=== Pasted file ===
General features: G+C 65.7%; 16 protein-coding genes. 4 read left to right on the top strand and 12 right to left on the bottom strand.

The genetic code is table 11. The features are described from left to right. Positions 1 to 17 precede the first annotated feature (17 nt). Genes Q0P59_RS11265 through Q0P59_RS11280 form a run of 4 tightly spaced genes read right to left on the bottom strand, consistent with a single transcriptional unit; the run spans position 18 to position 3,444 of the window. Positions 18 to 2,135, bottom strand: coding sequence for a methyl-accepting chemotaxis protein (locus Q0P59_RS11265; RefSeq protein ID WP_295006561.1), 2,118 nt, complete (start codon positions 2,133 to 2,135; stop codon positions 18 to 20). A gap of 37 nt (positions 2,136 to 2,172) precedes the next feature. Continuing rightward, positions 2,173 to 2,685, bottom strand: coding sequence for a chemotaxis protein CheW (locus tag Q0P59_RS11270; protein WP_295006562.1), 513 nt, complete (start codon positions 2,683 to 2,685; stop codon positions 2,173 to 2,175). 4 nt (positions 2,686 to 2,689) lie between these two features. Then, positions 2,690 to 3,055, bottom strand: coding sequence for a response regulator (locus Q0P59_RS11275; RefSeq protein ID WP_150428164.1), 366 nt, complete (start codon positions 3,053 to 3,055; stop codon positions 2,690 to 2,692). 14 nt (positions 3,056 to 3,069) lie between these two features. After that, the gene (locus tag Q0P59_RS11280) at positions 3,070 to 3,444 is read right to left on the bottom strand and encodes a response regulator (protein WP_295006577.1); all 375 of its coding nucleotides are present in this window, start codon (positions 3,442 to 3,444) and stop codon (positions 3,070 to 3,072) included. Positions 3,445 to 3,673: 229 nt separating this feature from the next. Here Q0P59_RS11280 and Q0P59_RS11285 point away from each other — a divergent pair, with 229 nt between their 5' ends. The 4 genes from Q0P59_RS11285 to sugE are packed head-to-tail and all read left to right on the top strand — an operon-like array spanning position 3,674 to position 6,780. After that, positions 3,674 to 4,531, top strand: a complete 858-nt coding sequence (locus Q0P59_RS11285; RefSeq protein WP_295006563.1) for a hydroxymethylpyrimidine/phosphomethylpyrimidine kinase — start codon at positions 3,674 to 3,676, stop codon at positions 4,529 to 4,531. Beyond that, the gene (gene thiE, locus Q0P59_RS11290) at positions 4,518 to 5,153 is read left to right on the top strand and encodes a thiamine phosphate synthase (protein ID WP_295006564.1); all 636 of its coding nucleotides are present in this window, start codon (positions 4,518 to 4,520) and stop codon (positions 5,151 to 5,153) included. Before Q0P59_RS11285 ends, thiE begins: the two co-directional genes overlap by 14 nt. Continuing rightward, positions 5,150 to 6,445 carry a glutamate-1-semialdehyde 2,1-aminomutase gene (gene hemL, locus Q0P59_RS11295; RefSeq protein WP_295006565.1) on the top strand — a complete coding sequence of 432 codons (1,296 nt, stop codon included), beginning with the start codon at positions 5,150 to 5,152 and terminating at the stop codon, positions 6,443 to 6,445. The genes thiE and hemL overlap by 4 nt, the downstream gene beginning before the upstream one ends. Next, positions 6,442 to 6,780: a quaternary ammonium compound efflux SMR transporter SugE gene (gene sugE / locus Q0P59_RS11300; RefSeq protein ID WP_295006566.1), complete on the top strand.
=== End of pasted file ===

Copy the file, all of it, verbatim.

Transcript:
General features: G+C 65.7%; 16 protein-coding genes. 4 read left to right on the top strand and 12 right to left on the bottom strand.

The genetic code is table 11. The features are described from left to right. Positions 1 to 17 precede the first annotated feature (17 nt). Genes Q0P59_RS11265 through Q0P59_RS11280 form a run of 4 tightly spaced genes read right to left on the bottom strand, consistent with a single transcriptional unit; the run spans position 18 to position 3,444 of the window. Positions 18 to 2,135, bottom strand: coding sequence for a methyl-accepting chemotaxis protein (locus Q0P59_RS11265; RefSeq protein ID WP_295006561.1), 2,118 nt, complete (start codon positions 2,133 to 2,135; stop codon positions 18 to 20). A gap of 37 nt (positions 2,136 to 2,172) precedes the next feature. Continuing rightward, positions 2,173 to 2,685, bottom strand: coding sequence for a chemotaxis protein CheW (locus tag Q0P59_RS11270; protein WP_295006562.1), 513 nt, complete (start codon positions 2,683 to 2,685; stop codon positions 2,173 to 2,175). 4 nt (positions 2,686 to 2,689) lie between these two features. Then, positions 2,690 to 3,055, bottom strand: coding sequence for a response regulator (locus Q0P59_RS11275; RefSeq protein ID WP_150428164.1), 366 nt, complete (start codon positions 3,053 to 3,055; stop codon positions 2,690 to 2,692). 14 nt (positions 3,056 to 3,069) lie between these two features. After that, the gene (locus tag Q0P59_RS11280) at positions 3,070 to 3,444 is read right to left on the bottom strand and encodes a response regulator (protein WP_295006577.1); all 375 of its coding nucleotides are present in this window, start codon (positions 3,442 to 3,444) and stop codon (positions 3,070 to 3,072) included. Positions 3,445 to 3,673: 229 nt separating this feature from the next. Here Q0P59_RS11280 and Q0P59_RS11285 point away from each other — a divergent pair, with 229 nt between their 5' ends. The 4 genes from Q0P59_RS11285 to sugE are packed head-to-tail and all read left to right on the top strand — an operon-like array spanning position 3,674 to position 6,780. After that, positions 3,674 to 4,531, top strand: a complete 858-nt coding sequence (locus Q0P59_RS11285; RefSeq protein WP_295006563.1) for a hydroxymethylpyrimidine/phosphomethylpyrimidine kinase — start codon at positions 3,674 to 3,676, stop codon at positions 4,529 to 4,531. Beyond that, the gene (gene thiE, locus Q0P59_RS11290) at positions 4,518 to 5,153 is read left to right on the top strand and encodes a thiamine phosphate synthase (protein ID WP_295006564.1); all 636 of its coding nucleotides are present in this window, start codon (positions 4,518 to 4,520) and stop codon (positions 5,151 to 5,153) included. Before Q0P59_RS11285 ends, thiE begins: the two co-directional genes overlap by 14 nt. Continuing rightward, positions 5,150 to 6,445 carry a glutamate-1-semialdehyde 2,1-aminomutase gene (gene hemL, locus Q0P59_RS11295; RefSeq protein WP_295006565.1) on the top strand — a complete coding sequence of 432 codons (1,296 nt, stop codon included), beginning with the start codon at positions 5,150 to 5,152 and terminating at the stop codon, positions 6,443 to 6,445. The genes thiE and hemL overlap by 4 nt, the downstream gene beginning before the upstream one ends. Next, positions 6,442 to 6,780: a quaternary ammonium compound efflux SMR transporter SugE gene (gene sugE / locus Q0P59_RS11300; RefSeq protein ID WP_295006566.1), complete on the top strand.